Mike Costello from Cox Automotive joins for the latest. #featured

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Democrats scramble to rally behind Harris as Trump allies launch next phase of campaign

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Biden Withdraws: President Joe Biden Ends Reelection Bid, Endorses Kamala Harris.

 

After weeks of battling to salvage his political career – claiming he wouldn’t be stepping down after a disastrous debate performance – the president’s sudden change of course was not announced through an Oval Office address or a campaign speech. Instead, it was revealed in a letter posted to social media while he was recovering from Covid-19 at his beach house in Delaware.

“And while it has been my intention to seek reelection, I believe it is in the best interest of my party and the country for me to stand down and to focus solely on fulfilling my duties as President for the remainder of my term,” Biden wrote in a letter posted to X.

Harris expressed her gratitude for Biden’s endorsement, stating she is “honoured” and committed to “earning and winning” the nomination. Should she secure the nomination, Harris would make history as the first Black woman and first Asian American to lead the ticket of a major political party. To facilitate her candidacy, the Biden-Harris campaign has updated its filings with the Federal Election Commission, renaming its principal committee to reflect Harris’s new status as a presidential candidate.

Despite Biden’s support, the path forward remains uncertain. It is unclear whether Harris will automatically become the nominee or what alternative processes the Democratic Party might consider. Additionally, sources suggest that Senator Joe Manchin, an independent from West Virginia, is contemplating re-registering as a Democrat to enter the presidential race.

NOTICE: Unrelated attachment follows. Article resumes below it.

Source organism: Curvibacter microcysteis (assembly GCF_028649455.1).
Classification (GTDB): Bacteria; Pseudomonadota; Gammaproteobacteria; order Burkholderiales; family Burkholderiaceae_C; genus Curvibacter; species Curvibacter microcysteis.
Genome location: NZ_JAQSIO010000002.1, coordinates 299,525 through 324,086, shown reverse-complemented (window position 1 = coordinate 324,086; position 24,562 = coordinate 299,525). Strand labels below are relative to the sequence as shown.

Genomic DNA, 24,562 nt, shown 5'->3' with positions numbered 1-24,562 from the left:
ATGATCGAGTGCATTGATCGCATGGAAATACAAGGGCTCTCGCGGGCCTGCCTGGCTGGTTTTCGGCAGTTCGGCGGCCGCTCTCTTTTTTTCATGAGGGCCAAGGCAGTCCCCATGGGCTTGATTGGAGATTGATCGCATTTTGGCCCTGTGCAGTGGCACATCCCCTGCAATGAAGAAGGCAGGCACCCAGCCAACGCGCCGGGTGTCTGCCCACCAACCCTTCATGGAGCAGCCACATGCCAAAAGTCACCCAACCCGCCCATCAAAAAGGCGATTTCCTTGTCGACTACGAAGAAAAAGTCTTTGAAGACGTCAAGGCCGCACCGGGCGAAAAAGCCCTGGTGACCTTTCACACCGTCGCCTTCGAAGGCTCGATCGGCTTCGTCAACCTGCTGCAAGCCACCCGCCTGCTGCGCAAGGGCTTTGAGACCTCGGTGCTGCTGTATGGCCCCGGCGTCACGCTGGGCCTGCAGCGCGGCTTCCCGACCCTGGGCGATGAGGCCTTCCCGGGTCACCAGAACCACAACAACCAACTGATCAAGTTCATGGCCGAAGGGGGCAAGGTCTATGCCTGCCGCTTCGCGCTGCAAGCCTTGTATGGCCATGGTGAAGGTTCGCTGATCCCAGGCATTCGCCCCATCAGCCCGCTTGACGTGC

In response to Biden’s withdrawal, former President Donald Trump criticised Biden as “the worst president by far in the history of our country” during a call with CNN. Trump has also launched a fundraising appeal to rally his supporters.

 

 

 

 

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Trump allies launch campaign against Kamala Harris as he boasts an easier victory

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Donald Trump has said he thinks Kamala Harris will be easier to beat than Joe Biden.

With Biden out, Trump’s campaign will now adjust its strategy, focusing on attacking Harris and any other possible Democratic candidates. They aim to convince voters that Harris would be just as ineffective as Biden.

Biden faced growing doubts about his ability to win re-election, especially after a weak debate performance against Trump. Some Democrats also lost confidence in his leadership, leading him to step down.

Donald Trump said he thinks Kamala Harris will be easier to defeat than Biden. Trump and his team quickly began attacking both Biden and Harris online, claiming that Biden was not fit to be president and that Harris would be just as bad.

Allies of former President Donald Trump quickly launched their campaign against Vice President Kamala Harris on Sunday afternoon, preparing a series of anti-Harris ads and planning their strategies for attacking her.

“I call her laughing Kamala,” Trump told the crowd, during his nearly two-hour appearance. “You can tell a lot by a laugh. She’s crazy. She’s nuts.”